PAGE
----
• Any type of infectious pathogen can lead to sepsis including viruses, protozoa and fungi.
  • Antimicrobial resistance is a major factor leading to sepsis and overall risk of mortality in hospitalized patients.
  • Some clinicians divide sepsis into three levels:
    • Sepsis – two of the following symptoms plus a probably or confirmed infection.
      • Body temperature above 101 F (38.3 C) or below 96.8 F (36 C)
      • Heart rate higher than 90 beats a minute
      • Respiratory rate higher than 20 breaths a minute
    • Severe sepsis – one of the following signs and symptoms of organ failure
      • Significantly decreased urine output
      • Abrupt change in mental status
      • Decrease in platelet count
      • Difficulty breathing
      • Abnormal heart pumping function (HR  > 95, low BP)
      • Abdominal pain
    • Septic Shock – signs and symptoms of severe sepsis plus very low blood pressure which does not respond to intravenous fluids.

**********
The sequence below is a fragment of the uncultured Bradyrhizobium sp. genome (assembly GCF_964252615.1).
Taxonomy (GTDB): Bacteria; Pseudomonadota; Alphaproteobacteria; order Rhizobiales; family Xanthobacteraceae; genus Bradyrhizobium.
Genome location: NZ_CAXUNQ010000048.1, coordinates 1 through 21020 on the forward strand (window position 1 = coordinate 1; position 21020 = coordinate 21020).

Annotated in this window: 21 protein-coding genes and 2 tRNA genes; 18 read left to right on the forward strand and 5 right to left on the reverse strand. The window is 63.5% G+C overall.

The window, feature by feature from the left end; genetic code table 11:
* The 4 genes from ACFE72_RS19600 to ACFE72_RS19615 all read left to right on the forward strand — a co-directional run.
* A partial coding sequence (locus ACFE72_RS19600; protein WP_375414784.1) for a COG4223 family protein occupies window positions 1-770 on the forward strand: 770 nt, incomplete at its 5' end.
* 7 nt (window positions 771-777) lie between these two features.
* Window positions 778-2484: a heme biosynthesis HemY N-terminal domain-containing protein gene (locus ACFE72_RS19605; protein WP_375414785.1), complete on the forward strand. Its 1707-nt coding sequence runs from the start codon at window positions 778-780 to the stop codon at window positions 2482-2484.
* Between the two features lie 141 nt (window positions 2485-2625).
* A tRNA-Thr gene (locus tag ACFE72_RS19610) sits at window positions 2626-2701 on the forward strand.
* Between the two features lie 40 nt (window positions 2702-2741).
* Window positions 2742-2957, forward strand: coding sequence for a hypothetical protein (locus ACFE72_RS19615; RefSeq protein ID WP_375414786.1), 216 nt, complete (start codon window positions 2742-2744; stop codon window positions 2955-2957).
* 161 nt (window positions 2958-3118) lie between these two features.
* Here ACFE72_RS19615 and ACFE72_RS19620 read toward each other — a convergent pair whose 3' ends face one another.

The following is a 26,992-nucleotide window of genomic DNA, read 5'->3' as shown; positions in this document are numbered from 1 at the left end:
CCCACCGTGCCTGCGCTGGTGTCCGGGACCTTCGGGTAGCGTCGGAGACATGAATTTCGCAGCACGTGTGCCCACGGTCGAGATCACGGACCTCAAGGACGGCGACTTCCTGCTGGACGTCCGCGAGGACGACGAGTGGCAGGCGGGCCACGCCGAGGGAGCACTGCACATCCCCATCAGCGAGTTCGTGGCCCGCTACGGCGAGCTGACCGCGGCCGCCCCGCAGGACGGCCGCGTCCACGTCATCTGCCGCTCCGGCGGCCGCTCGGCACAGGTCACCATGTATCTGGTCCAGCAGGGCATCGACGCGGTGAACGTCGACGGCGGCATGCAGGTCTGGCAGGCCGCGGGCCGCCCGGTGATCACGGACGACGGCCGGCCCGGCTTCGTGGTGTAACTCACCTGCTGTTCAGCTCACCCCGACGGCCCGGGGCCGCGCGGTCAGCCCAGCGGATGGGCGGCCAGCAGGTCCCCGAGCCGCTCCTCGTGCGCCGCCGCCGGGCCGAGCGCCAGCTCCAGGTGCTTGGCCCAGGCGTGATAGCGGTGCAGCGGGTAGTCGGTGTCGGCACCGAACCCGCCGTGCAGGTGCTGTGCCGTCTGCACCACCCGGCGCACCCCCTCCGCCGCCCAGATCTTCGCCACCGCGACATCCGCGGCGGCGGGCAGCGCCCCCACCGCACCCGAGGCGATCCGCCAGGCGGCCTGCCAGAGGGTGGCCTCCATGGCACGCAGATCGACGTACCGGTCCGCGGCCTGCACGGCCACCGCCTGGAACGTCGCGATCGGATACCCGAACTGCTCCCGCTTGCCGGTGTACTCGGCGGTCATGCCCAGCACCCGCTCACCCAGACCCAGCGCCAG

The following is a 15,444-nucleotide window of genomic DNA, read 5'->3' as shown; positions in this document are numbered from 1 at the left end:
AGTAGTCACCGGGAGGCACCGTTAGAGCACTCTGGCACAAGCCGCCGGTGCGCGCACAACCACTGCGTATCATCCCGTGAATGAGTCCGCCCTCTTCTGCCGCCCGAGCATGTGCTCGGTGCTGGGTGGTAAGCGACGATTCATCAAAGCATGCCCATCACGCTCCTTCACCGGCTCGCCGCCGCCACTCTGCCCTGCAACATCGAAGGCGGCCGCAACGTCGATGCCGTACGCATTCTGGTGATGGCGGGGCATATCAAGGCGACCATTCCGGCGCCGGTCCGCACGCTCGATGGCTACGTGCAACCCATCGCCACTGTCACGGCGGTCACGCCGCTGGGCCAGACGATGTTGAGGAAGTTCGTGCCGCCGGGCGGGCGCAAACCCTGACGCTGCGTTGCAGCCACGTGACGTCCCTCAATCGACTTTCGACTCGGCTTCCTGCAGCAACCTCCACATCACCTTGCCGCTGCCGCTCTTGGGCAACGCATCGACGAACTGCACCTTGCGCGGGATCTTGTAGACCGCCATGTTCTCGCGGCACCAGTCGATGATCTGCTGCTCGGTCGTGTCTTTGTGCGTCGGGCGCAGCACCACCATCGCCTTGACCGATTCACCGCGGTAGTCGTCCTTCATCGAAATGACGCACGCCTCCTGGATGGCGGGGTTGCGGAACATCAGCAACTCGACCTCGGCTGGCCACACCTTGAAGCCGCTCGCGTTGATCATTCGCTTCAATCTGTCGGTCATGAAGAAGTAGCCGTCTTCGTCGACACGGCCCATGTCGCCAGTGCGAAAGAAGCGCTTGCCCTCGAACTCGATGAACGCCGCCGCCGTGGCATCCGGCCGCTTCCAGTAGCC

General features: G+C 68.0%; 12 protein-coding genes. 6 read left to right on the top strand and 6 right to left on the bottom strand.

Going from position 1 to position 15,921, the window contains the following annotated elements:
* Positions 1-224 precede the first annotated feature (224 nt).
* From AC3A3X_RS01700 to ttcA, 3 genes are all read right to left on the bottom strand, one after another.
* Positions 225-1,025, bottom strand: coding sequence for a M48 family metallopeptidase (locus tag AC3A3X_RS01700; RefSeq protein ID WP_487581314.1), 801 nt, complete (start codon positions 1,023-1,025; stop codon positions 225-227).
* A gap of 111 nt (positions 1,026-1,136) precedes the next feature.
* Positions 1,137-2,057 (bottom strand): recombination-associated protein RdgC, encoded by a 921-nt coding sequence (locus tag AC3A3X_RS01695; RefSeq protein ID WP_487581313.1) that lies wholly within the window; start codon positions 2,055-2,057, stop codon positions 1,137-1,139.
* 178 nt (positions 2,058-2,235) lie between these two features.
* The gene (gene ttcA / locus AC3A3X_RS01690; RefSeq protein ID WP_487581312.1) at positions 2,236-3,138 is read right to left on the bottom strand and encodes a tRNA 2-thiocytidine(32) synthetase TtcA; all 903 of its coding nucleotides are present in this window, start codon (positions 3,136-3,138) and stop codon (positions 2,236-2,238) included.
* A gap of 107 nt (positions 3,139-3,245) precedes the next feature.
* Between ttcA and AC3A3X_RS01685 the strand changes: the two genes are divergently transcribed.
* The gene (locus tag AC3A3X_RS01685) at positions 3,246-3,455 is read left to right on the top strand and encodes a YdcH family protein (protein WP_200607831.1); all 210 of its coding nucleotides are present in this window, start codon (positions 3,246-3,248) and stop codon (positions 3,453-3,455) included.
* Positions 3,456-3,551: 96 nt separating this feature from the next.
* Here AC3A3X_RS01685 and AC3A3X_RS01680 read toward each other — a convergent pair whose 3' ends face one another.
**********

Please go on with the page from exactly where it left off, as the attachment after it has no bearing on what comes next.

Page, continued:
Incidence of Sepsis

  • According to the World Health Organization, the global epidemiological burden of sepsis, although difficult to estimate, is estimated to affect more than 30 million people worldwide every year.
  • Higher rates occur in low and middle income countries.
  • An estimated 3 million newborns and 1.2 million children suffer from sepsis every year.
  • Sepsis is also the biggest killer of children under 5 worldwide.
  • One in ten deaths associated with pregnancy and childbirth are due to maternal sepsis worldwide.
  • In the US, the exact number of sepsis cases depends on the criteria used to measure sepsis however, in one study:
    • “Clinical indicators of sepsis were present in 6%of hospitalized patients, of whom 21% died in the hospital or were discharged to hospice. Sepsis was present in 35% of all hospitalizations that culminated in death.”  (2017. Rhee et al. Incidence and Trends of Sepsis in US Hospitals Using Clinical vs Claims Data, 2009-2014. JAMA Published online, Sept. 13, 2017)
      • I.e. One in three hospital deaths is related to sepsis.
    • The CDC estimates 2.7 million adults in the US develop sepsis each year and 270,000 die.
    • Sepsis is the most expensive condition in U.S. hospitals costing over $15 billion per year.
    • Some articles suggest the sepsis is increasing, while others refute this
  • General causes of increase in sepsis:
    • Aging population.
    • Drug-resistant bacteria – possibly a route cause of sepsis.